Greek's prime minister, Antonis Samaras, has condemned the neo-Nazi Golden Dawn party over the fatal stabbing of a leftist hip-hop artist which has sparked a wave of protests and deamnds to outlaw the far-right group.
As more than 2,000 people mourned the anti-fascist rapper Pavlos Fyssas, known by the stage name of Killah P, Samaras pledged his personal "no pasaran" ("They shall not pass") on Golden Dawn.
"This government is determined not to allow the descendants of the Nazis to poison our social life, to commit crimes, terrorise and undermine the foundations of the country that gave birth to democracy," Samaras said in a televised address.
Angry mourners chanted "Pigs! Fascists! Murders" as the white coffin of Fyssas was carried into a graveyard in the western Athens suburb of Keratsini where he had been stabbed to death after an argument with a 45-year-old self-proclaimed Golden Dawn member.
Although Golden Dawn, Greece's third most popular party, denied any involvement, numerous voices have demanded that it be outlawed.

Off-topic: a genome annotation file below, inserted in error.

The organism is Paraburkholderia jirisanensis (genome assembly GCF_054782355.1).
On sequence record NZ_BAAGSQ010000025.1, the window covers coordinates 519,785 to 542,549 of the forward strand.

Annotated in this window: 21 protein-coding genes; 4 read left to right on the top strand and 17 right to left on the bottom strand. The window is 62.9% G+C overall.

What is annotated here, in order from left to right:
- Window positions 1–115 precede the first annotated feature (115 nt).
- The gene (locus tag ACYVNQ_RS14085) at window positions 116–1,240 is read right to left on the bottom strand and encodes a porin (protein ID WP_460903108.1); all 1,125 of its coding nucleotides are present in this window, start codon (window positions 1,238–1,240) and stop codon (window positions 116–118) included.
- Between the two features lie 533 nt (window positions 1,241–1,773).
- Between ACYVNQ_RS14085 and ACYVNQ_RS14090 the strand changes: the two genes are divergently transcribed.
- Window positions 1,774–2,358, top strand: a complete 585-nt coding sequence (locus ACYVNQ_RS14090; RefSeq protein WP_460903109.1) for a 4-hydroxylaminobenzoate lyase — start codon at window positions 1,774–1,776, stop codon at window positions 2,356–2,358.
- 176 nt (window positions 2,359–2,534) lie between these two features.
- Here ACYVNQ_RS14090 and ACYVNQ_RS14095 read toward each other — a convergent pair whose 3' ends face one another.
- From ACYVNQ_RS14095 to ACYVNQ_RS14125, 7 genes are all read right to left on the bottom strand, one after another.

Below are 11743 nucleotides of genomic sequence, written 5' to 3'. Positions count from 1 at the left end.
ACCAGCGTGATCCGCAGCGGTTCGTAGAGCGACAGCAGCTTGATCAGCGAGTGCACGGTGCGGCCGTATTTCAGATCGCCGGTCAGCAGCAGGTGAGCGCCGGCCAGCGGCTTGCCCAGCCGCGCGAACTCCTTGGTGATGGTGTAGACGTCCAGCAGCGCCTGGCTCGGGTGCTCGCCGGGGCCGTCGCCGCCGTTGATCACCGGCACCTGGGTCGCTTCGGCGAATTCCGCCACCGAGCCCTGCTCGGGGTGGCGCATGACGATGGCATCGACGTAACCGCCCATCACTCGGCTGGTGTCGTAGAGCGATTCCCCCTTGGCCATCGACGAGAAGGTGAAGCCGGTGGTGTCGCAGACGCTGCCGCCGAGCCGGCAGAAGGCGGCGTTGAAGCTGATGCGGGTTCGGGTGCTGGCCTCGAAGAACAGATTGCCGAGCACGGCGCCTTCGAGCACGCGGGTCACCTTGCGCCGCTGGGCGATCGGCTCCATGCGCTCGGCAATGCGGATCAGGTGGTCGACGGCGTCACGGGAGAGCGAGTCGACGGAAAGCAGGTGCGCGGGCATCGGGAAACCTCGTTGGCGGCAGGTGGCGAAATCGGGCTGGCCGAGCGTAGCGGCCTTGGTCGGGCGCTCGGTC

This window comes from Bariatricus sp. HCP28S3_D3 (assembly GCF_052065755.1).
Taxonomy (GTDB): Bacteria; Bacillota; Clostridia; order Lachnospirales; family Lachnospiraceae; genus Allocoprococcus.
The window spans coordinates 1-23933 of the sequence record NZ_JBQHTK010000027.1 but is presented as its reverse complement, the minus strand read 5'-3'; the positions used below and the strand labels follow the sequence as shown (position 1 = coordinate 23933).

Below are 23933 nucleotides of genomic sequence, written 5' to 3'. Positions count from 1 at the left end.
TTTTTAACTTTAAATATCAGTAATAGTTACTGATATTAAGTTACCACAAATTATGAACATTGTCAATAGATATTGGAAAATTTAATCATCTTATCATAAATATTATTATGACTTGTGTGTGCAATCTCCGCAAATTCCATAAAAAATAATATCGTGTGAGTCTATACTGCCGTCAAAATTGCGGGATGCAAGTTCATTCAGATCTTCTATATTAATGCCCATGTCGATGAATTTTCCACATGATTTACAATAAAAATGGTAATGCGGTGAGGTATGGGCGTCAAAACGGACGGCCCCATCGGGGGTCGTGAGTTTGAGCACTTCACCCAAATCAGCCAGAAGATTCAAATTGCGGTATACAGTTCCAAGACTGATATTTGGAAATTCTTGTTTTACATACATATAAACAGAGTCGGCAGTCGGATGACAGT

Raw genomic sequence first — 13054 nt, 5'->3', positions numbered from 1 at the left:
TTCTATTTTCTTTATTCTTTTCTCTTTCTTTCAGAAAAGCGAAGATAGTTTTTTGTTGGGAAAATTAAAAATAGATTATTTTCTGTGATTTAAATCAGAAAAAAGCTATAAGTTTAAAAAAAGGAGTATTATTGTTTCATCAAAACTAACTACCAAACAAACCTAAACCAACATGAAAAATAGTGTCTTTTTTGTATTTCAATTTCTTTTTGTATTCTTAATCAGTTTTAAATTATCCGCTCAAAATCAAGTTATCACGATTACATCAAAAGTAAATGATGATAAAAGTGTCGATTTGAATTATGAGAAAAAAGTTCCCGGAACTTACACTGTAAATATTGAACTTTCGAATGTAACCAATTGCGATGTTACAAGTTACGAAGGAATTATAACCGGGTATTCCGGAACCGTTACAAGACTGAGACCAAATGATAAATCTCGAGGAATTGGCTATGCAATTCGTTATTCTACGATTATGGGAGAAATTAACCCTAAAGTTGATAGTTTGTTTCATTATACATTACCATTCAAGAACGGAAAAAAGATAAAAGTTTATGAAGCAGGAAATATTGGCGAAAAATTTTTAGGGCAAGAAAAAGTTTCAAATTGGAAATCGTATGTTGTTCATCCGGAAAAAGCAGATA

Minister of public order Nikos Dendias said the government would consider new laws on armed gangs, meaning the neo-Nazi party could be classified as a criminal group.
Blogger Nikos Xydakis argued in Greek newspaper Ekathimerini that the country had hit its "red line" over Golden Dawn. The PanHellenic Socialist movement, which is part of the governing coalition, called for the party to be banned.
Samaras did not announce specific measures. "The descent into violence destroys any prospect for Greece to achieve development, peace and prosperity," he said.
Clashes between leftwing activists and riot police erupted in Athens and other cities after thousands of Greeks took to the streets to protest against the murder.